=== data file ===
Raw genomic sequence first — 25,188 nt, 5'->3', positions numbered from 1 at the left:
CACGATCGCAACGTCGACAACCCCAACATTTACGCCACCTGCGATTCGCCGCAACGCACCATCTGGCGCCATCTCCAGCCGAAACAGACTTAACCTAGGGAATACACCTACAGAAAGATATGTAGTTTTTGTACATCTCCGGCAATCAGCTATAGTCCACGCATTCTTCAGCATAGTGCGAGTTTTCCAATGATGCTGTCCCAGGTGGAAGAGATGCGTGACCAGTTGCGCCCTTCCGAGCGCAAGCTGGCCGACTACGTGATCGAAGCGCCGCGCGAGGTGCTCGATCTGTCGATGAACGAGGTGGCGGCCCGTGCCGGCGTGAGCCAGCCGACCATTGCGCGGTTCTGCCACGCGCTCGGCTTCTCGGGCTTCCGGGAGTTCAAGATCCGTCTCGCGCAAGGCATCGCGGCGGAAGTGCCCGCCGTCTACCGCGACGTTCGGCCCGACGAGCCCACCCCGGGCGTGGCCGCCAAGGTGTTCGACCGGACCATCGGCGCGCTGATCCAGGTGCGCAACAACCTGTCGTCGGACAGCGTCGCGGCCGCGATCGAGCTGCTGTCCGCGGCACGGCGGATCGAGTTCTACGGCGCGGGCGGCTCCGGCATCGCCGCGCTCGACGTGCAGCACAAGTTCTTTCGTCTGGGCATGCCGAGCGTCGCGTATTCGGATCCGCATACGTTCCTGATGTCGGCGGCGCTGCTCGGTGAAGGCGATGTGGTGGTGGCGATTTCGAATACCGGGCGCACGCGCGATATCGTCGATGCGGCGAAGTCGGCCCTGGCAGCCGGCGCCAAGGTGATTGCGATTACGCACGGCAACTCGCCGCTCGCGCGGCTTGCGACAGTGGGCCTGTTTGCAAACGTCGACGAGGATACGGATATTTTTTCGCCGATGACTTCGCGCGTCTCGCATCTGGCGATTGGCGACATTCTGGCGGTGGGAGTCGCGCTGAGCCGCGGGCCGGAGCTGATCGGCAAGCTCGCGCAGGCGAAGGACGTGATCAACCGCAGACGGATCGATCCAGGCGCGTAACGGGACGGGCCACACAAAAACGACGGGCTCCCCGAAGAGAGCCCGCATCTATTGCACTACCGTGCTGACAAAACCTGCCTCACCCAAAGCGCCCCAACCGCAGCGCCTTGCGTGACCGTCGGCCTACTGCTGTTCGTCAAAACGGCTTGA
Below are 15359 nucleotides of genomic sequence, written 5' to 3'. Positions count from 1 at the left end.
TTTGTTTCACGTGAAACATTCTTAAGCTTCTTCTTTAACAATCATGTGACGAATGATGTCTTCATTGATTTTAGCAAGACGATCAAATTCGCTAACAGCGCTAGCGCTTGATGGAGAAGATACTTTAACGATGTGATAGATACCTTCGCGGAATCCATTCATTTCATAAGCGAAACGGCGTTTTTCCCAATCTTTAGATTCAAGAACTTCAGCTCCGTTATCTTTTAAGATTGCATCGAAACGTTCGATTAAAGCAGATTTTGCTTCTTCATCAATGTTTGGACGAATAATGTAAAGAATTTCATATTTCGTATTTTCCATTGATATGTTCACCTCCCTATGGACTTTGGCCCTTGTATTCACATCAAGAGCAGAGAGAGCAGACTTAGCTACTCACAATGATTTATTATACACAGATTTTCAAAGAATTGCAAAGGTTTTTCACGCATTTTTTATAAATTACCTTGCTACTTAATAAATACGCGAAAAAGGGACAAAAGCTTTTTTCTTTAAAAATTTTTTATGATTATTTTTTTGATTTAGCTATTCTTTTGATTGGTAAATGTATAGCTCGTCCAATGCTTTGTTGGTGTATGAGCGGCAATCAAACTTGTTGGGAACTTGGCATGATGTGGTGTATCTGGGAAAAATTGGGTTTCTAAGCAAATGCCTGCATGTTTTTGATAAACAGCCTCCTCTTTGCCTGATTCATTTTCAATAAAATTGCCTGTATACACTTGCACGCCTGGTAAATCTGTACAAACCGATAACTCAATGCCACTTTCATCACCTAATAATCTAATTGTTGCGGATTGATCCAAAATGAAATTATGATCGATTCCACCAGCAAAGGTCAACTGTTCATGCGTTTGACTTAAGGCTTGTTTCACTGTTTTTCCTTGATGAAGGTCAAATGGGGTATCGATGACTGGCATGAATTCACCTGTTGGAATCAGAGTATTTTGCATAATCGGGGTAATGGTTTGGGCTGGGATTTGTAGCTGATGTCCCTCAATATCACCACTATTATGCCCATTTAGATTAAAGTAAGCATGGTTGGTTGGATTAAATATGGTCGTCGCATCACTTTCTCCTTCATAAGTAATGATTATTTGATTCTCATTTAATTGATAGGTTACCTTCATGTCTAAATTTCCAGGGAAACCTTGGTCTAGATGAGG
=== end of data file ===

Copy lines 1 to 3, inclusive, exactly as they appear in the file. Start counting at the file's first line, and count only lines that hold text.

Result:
Raw genomic sequence first — 25,188 nt, 5'->3', positions numbered from 1 at the left:
CACGATCGCAACGTCGACAACCCCAACATTTACGCCACCTGCGATTCGCCGCAACGCACCATCTGGCGCCATCTCCAGCCGAAACAGACTTAACCTAGGGAATACACCTACAGAAAGATATGTAGTTTTTGTACATCTCCGGCAATCAGCTATAGTCCACGCATTCTTCAGCATAGTGCGAGTTTTCCAATGATGCTGTCCCAGGTGGAAGAGATGCGTGACCAGTTGCGCCCTTCCGAGCGCAAGCTGGCCGACTACGTGATCGAAGCGCCGCGCGAGGTGCTCGATCTGTCGATGAACGAGGTGGCGGCCCGTGCCGGCGTGAGCCAGCCGACCATTGCGCGGTTCTGCCACGCGCTCGGCTTCTCGGGCTTCCGGGAGTTCAAGATCCGTCTCGCGCAAGGCATCGCGGCGGAAGTGCCCGCCGTCTACCGCGACGTTCGGCCCGACGAGCCCACCCCGGGCGTGGCCGCCAAGGTGTTCGACCGGACCATCGGCGCGCTGATCCAGGTGCGCAACAACCTGTCGTCGGACAGCGTCGCGGCCGCGATCGAGCTGCTGTCCGCGGCACGGCGGATCGAGTTCTACGGCGCGGGCGGCTCCGGCATCGCCGCGCTCGACGTGCAGCACAAGTTCTTTCGTCTGGGCATGCCGAGCGTCGCGTATTCGGATCCGCATACGTTCCTGATGTCGGCGGCGCTGCTCGGTGAAGGCGATGTGGTGGTGGCGATTTCGAATACCGGGCGCACGCGCGATATCGTCGATGCGGCGAAGTCGGCCCTGGCAGCCGGCGCCAAGGTGATTGCGATTACGCACGGCAACTCGCCGCTCGCGCGGCTTGCGACAGTGGGCCTGTTTGCAAACGTCGACGAGGATACGGATATTTTTTCGCCGATGACTTCGCGCGTCTCGCATCTGGCGATTGGCGACATTCTGGCGGTGGGAGTCGCGCTGAGCCGCGGGCCGGAGCTGATCGGCAAGCTCGCGCAGGCGAAGGACGTGATCAACCGCAGACGGATCGATCCAGGCGCGTAACGGGACGGGCCACACAAAAACGACGGGCTCCCCGAAGAGAGCCCGCATCTATTGCACTACCGTGCTGACAAAACCTGCCTCACCCAAAGCGCCCCAACCGCAGCGCCTTGCGTGACCGTCGGCCTACTGCTGTTCGTCAAAACGGCTTGA
Below are 15359 nucleotides of genomic sequence, written 5' to 3'. Positions count from 1 at the left end.